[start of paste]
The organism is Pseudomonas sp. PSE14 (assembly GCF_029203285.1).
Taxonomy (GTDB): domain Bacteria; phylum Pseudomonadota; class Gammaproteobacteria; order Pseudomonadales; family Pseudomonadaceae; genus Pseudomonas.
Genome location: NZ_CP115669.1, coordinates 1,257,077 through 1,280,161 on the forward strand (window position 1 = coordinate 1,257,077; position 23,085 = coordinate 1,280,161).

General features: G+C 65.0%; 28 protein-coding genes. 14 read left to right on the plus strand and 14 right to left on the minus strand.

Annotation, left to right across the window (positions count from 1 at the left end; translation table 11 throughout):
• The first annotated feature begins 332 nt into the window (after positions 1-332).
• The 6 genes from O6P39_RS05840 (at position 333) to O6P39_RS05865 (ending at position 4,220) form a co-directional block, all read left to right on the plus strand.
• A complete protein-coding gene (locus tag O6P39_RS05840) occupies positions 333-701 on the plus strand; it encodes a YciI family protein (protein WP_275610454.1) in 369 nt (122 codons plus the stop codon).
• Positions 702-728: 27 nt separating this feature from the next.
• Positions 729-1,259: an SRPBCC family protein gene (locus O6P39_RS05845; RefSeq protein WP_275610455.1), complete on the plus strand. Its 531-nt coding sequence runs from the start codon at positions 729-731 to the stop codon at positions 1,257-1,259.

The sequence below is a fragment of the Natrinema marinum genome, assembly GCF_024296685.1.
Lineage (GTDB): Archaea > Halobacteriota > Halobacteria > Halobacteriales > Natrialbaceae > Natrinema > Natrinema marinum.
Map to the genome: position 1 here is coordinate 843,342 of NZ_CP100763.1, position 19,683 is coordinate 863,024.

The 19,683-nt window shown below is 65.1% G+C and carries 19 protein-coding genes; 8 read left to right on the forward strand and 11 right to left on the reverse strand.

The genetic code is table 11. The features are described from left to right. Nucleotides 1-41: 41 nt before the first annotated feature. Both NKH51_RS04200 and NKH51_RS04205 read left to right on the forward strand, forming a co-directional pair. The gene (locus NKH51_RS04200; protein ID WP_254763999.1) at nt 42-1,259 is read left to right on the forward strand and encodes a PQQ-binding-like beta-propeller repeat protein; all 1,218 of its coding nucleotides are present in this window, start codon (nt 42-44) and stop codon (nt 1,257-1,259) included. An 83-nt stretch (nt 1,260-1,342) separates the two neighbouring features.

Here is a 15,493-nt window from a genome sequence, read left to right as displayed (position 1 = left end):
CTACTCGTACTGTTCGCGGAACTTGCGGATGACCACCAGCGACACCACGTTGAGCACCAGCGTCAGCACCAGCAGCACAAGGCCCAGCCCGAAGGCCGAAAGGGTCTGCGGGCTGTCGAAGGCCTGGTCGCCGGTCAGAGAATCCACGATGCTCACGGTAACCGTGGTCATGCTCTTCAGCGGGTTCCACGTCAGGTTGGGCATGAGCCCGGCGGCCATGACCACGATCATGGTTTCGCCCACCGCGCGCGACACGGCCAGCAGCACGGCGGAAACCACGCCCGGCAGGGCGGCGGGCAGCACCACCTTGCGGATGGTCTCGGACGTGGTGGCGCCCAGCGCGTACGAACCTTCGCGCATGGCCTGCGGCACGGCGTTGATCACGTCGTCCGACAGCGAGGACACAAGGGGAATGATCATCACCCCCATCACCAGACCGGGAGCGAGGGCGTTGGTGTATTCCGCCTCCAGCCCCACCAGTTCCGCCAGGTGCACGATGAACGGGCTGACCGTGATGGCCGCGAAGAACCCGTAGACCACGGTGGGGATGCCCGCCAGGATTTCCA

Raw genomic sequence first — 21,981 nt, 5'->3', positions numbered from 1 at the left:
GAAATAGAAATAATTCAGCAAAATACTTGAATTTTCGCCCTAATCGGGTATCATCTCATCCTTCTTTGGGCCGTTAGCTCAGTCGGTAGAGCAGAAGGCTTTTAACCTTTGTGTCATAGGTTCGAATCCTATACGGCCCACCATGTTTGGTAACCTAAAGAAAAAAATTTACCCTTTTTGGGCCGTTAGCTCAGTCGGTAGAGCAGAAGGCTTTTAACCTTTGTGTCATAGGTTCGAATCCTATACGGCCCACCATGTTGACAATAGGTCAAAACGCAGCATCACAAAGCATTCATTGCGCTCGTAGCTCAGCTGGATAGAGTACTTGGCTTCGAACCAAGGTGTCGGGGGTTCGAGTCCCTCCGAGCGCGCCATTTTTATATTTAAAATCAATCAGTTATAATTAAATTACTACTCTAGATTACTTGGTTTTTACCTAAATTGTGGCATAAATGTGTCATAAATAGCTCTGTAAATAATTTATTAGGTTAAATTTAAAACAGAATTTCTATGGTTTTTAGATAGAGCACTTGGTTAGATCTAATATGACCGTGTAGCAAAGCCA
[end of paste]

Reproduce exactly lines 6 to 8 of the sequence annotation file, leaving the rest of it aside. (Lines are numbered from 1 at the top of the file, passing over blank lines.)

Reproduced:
• The first annotated feature begins 332 nt into the window (after positions 1-332).
• The 6 genes from O6P39_RS05840 (at position 333) to O6P39_RS05865 (ending at position 4,220) form a co-directional block, all read left to right on the plus strand.
• A complete protein-coding gene (locus tag O6P39_RS05840) occupies positions 333-701 on the plus strand; it encodes a YciI family protein (protein WP_275610454.1) in 369 nt (122 codons plus the stop codon).